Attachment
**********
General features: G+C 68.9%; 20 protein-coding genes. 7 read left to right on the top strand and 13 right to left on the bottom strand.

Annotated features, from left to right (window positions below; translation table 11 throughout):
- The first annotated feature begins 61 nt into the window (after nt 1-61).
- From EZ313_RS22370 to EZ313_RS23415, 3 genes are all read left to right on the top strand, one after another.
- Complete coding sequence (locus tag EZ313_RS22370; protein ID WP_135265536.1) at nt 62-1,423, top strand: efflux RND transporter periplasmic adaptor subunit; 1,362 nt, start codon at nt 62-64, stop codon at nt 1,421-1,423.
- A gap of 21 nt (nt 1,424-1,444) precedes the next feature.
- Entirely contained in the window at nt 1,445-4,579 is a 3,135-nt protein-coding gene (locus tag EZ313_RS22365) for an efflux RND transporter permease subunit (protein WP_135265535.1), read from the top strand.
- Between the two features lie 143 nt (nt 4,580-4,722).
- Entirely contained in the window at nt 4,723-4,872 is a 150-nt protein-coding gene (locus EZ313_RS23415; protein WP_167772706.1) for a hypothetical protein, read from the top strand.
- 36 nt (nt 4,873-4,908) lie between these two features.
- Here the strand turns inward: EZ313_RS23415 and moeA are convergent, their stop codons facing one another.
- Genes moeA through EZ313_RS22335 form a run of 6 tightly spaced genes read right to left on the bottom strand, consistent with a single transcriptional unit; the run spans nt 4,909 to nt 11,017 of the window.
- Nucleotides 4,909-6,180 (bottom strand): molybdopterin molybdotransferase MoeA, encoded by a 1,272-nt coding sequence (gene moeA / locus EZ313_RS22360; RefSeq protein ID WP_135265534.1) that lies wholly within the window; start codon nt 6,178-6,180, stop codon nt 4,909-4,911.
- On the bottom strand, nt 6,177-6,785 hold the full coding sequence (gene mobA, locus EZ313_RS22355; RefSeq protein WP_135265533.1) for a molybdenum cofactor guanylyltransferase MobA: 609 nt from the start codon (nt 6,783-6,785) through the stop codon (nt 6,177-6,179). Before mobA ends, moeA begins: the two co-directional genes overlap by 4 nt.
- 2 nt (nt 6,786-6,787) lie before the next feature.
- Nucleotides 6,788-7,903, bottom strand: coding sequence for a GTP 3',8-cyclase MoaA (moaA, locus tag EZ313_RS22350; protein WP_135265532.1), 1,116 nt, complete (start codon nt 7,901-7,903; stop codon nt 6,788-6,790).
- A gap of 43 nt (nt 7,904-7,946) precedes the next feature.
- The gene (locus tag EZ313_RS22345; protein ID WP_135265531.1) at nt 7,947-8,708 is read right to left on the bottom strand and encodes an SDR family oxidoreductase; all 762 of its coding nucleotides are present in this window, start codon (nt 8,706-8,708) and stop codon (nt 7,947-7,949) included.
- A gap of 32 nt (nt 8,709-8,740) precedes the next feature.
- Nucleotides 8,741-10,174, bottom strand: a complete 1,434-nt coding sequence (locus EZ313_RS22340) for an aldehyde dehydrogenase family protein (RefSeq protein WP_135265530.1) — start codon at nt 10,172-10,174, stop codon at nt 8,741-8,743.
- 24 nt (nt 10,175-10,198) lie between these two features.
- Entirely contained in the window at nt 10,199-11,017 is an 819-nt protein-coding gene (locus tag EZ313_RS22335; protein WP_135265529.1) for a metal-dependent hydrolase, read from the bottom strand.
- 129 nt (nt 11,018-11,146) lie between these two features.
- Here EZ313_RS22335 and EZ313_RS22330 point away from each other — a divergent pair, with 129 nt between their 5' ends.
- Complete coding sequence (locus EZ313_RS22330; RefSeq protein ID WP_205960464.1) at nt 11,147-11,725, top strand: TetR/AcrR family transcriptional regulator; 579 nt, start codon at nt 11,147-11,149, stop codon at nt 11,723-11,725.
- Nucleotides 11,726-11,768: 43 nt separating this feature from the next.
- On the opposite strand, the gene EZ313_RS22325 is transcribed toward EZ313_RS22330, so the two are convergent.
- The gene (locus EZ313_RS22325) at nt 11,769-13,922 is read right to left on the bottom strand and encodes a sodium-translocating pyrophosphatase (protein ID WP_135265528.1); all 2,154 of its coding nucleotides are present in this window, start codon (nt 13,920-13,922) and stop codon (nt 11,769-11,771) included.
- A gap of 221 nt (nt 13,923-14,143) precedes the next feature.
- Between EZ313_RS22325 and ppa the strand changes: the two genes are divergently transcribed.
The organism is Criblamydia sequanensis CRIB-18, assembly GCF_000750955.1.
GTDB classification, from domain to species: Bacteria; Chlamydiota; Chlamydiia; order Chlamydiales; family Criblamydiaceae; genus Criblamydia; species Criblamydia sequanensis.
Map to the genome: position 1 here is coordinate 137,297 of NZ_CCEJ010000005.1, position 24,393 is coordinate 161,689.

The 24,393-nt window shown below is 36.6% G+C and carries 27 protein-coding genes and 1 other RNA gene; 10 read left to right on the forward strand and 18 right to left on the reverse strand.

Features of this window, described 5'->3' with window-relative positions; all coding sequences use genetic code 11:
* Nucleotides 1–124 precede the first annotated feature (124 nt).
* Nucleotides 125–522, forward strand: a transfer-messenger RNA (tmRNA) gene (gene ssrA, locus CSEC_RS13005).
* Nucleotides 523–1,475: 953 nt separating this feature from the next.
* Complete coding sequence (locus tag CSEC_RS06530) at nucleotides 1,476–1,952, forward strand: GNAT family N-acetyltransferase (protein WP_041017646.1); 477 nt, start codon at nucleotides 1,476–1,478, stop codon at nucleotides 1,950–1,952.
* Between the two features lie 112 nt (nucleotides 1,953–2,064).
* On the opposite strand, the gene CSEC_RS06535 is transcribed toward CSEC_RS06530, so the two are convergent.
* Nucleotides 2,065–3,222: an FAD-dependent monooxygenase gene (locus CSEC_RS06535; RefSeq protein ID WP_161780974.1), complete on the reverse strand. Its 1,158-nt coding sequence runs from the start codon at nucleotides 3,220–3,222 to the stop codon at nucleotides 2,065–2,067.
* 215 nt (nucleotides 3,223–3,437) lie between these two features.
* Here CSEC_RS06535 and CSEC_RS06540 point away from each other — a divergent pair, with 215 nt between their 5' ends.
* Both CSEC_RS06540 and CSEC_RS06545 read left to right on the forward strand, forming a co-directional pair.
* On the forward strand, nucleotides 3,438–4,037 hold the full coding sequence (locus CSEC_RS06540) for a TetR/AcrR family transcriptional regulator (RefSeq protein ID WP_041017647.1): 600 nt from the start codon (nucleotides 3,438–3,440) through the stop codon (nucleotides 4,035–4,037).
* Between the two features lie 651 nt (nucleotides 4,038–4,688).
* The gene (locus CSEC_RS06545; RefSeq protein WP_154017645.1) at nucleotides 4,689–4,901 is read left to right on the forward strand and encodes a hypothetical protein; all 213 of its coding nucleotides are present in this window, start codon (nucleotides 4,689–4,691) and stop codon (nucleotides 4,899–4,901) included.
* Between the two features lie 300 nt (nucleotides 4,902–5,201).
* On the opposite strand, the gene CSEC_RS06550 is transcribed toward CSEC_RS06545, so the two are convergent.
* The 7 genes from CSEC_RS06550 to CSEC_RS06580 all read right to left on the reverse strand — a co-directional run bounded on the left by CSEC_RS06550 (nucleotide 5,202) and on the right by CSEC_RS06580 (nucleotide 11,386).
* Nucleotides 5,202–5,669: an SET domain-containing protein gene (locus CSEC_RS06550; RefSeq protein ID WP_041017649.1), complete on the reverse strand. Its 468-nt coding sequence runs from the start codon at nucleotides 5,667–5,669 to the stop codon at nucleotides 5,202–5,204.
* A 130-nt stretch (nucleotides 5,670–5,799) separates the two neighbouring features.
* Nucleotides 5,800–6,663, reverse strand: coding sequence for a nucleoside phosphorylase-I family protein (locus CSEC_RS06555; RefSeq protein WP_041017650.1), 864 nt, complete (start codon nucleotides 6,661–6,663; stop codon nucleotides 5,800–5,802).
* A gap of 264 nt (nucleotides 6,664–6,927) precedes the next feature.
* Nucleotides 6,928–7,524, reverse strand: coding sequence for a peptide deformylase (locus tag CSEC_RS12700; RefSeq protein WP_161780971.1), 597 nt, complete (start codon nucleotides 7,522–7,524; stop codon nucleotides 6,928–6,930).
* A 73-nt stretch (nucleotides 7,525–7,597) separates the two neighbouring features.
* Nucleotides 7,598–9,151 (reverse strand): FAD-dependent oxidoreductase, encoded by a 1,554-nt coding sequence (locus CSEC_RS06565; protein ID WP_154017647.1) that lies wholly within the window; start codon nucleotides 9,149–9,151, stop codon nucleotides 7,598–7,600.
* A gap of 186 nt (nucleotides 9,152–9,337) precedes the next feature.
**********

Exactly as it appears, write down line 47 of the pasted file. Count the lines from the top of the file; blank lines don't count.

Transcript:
* Between the two features lie 651 nt (nucleotides 4,038–4,688).